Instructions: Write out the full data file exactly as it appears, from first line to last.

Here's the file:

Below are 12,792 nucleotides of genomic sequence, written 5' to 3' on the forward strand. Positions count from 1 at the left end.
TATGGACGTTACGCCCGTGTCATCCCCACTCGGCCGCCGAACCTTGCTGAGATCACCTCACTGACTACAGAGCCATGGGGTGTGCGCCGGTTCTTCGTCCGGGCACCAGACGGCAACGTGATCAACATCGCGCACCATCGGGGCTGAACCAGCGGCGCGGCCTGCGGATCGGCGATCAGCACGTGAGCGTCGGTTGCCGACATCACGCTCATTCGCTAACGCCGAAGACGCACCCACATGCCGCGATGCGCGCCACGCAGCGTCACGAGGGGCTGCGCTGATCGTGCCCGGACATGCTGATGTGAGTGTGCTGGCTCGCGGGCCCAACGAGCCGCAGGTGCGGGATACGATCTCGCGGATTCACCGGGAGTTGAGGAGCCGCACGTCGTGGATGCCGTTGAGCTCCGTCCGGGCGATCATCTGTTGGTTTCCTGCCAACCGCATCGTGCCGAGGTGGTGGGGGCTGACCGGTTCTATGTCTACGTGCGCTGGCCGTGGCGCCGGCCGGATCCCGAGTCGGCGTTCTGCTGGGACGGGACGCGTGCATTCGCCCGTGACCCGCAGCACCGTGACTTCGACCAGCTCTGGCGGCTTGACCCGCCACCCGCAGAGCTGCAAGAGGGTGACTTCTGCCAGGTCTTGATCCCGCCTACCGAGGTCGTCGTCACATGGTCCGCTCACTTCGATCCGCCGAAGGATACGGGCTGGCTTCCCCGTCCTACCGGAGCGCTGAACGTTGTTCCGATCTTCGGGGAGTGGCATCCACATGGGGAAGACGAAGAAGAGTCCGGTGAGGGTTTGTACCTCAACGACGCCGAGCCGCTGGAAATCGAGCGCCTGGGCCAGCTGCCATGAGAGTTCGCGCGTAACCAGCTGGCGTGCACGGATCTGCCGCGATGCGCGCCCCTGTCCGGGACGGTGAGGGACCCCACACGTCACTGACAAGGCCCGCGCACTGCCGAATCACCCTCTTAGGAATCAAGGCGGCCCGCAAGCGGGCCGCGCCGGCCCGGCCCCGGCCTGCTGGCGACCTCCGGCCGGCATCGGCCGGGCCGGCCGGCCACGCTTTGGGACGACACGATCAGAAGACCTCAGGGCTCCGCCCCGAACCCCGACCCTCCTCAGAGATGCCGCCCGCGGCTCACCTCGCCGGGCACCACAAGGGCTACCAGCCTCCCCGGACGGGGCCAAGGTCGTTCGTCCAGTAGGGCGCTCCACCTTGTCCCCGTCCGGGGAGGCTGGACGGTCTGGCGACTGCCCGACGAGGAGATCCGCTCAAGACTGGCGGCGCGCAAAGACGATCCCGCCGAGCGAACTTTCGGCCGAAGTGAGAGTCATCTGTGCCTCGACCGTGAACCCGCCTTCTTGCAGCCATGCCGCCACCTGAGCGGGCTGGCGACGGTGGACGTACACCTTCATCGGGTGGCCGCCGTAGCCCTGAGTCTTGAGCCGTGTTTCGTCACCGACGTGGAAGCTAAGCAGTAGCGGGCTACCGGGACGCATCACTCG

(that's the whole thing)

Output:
Below are 12,792 nucleotides of genomic sequence, written 5' to 3' on the forward strand. Positions count from 1 at the left end.
TATGGACGTTACGCCCGTGTCATCCCCACTCGGCCGCCGAACCTTGCTGAGATCACCTCACTGACTACAGAGCCATGGGGTGTGCGCCGGTTCTTCGTCCGGGCACCAGACGGCAACGTGATCAACATCGCGCACCATCGGGGCTGAACCAGCGGCGCGGCCTGCGGATCGGCGATCAGCACGTGAGCGTCGGTTGCCGACATCACGCTCATTCGCTAACGCCGAAGACGCACCCACATGCCGCGATGCGCGCCACGCAGCGTCACGAGGGGCTGCGCTGATCGTGCCCGGACATGCTGATGTGAGTGTGCTGGCTCGCGGGCCCAACGAGCCGCAGGTGCGGGATACGATCTCGCGGATTCACCGGGAGTTGAGGAGCCGCACGTCGTGGATGCCGTTGAGCTCCGTCCGGGCGATCATCTGTTGGTTTCCTGCCAACCGCATCGTGCCGAGGTGGTGGGGGCTGACCGGTTCTATGTCTACGTGCGCTGGCCGTGGCGCCGGCCGGATCCCGAGTCGGCGTTCTGCTGGGACGGGACGCGTGCATTCGCCCGTGACCCGCAGCACCGTGACTTCGACCAGCTCTGGCGGCTTGACCCGCCACCCGCAGAGCTGCAAGAGGGTGACTTCTGCCAGGTCTTGATCCCGCCTACCGAGGTCGTCGTCACATGGTCCGCTCACTTCGATCCGCCGAAGGATACGGGCTGGCTTCCCCGTCCTACCGGAGCGCTGAACGTTGTTCCGATCTTCGGGGAGTGGCATCCACATGGGGAAGACGAAGAAGAGTCCGGTGAGGGTTTGTACCTCAACGACGCCGAGCCGCTGGAAATCGAGCGCCTGGGCCAGCTGCCATGAGAGTTCGCGCGTAACCAGCTGGCGTGCACGGATCTGCCGCGATGCGCGCCCCTGTCCGGGACGGTGAGGGACCCCACACGTCACTGACAAGGCCCGCGCACTGCCGAATCACCCTCTTAGGAATCAAGGCGGCCCGCAAGCGGGCCGCGCCGGCCCGGCCCCGGCCTGCTGGCGACCTCCGGCCGGCATCGGCCGGGCCGGCCGGCCACGCTTTGGGACGACACGATCAGAAGACCTCAGGGCTCCGCCCCGAACCCCGACCCTCCTCAGAGATGCCGCCCGCGGCTCACCTCGCCGGGCACCACAAGGGCTACCAGCCTCCCCGGACGGGGCCAAGGTCGTTCGTCCAGTAGGGCGCTCCACCTTGTCCCCGTCCGGGGAGGCTGGACGGTCTGGCGACTGCCCGACGAGGAGATCCGCTCAAGACTGGCGGCGCGCAAAGACGATCCCGCCGAGCGAACTTTCGGCCGAAGTGAGAGTCATCTGTGCCTCGACCGTGAACCCGCCTTCTTGCAGCCATGCCGCCACCTGAGCGGGCTGGCGACGGTGGACGTACACCTTCATCGGGTGGCCGCCGTAGCCCTGAGTCTTGAGCCGTGTTTCGTCACCGACGTGGAAGCTAAGCAGTAGCGGGCTACCGGGACGCATCACTCG